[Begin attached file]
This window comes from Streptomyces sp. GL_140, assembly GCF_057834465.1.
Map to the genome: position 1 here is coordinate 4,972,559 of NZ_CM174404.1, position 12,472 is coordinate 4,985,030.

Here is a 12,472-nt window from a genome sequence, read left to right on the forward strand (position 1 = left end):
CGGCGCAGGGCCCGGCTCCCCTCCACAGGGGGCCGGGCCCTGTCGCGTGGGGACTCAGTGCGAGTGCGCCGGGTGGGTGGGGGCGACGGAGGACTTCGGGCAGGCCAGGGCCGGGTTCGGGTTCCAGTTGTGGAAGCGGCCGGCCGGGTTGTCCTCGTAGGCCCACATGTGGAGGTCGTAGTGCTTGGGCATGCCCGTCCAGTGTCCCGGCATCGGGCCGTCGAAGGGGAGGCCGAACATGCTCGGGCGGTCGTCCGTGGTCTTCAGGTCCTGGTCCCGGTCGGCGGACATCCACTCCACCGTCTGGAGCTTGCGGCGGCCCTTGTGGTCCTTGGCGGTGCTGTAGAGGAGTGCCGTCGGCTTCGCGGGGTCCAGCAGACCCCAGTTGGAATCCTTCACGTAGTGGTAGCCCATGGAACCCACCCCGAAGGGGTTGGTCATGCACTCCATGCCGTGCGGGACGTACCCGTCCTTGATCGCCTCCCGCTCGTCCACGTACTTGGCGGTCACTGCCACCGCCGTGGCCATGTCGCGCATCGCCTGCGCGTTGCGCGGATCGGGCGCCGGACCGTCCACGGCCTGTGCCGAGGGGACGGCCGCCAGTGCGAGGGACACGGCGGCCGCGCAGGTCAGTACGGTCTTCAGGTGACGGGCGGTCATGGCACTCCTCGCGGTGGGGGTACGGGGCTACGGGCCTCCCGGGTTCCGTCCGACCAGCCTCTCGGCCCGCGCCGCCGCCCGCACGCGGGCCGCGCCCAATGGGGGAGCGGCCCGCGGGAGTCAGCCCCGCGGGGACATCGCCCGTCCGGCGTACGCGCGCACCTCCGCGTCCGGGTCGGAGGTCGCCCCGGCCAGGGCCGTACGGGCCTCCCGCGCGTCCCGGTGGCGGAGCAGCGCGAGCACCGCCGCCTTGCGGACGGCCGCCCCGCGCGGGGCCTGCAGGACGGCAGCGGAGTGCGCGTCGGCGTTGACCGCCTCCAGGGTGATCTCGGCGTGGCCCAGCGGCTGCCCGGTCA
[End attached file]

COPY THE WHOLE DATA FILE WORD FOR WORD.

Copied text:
This window comes from Streptomyces sp. GL_140, assembly GCF_057834465.1.
Map to the genome: position 1 here is coordinate 4,972,559 of NZ_CM174404.1, position 12,472 is coordinate 4,985,030.

Here is a 12,472-nt window from a genome sequence, read left to right on the forward strand (position 1 = left end):
CGGCGCAGGGCCCGGCTCCCCTCCACAGGGGGCCGGGCCCTGTCGCGTGGGGACTCAGTGCGAGTGCGCCGGGTGGGTGGGGGCGACGGAGGACTTCGGGCAGGCCAGGGCCGGGTTCGGGTTCCAGTTGTGGAAGCGGCCGGCCGGGTTGTCCTCGTAGGCCCACATGTGGAGGTCGTAGTGCTTGGGCATGCCCGTCCAGTGTCCCGGCATCGGGCCGTCGAAGGGGAGGCCGAACATGCTCGGGCGGTCGTCCGTGGTCTTCAGGTCCTGGTCCCGGTCGGCGGACATCCACTCCACCGTCTGGAGCTTGCGGCGGCCCTTGTGGTCCTTGGCGGTGCTGTAGAGGAGTGCCGTCGGCTTCGCGGGGTCCAGCAGACCCCAGTTGGAATCCTTCACGTAGTGGTAGCCCATGGAACCCACCCCGAAGGGGTTGGTCATGCACTCCATGCCGTGCGGGACGTACCCGTCCTTGATCGCCTCCCGCTCGTCCACGTACTTGGCGGTCACTGCCACCGCCGTGGCCATGTCGCGCATCGCCTGCGCGTTGCGCGGATCGGGCGCCGGACCGTCCACGGCCTGTGCCGAGGGGACGGCCGCCAGTGCGAGGGACACGGCGGCCGCGCAGGTCAGTACGGTCTTCAGGTGACGGGCGGTCATGGCACTCCTCGCGGTGGGGGTACGGGGCTACGGGCCTCCCGGGTTCCGTCCGACCAGCCTCTCGGCCCGCGCCGCCGCCCGCACGCGGGCCGCGCCCAATGGGGGAGCGGCCCGCGGGAGTCAGCCCCGCGGGGACATCGCCCGTCCGGCGTACGCGCGCACCTCCGCGTCCGGGTCGGAGGTCGCCCCGGCCAGGGCCGTACGGGCCTCCCGCGCGTCCCGGTGGCGGAGCAGCGCGAGCACCGCCGCCTTGCGGACGGCCGCCCCGCGCGGGGCCTGCAGGACGGCAGCGGAGTGCGCGTCGGCGTTGACCGCCTCCAGGGTGATCTCGGCGTGGCCCAGCGGCTGCCCGGTCA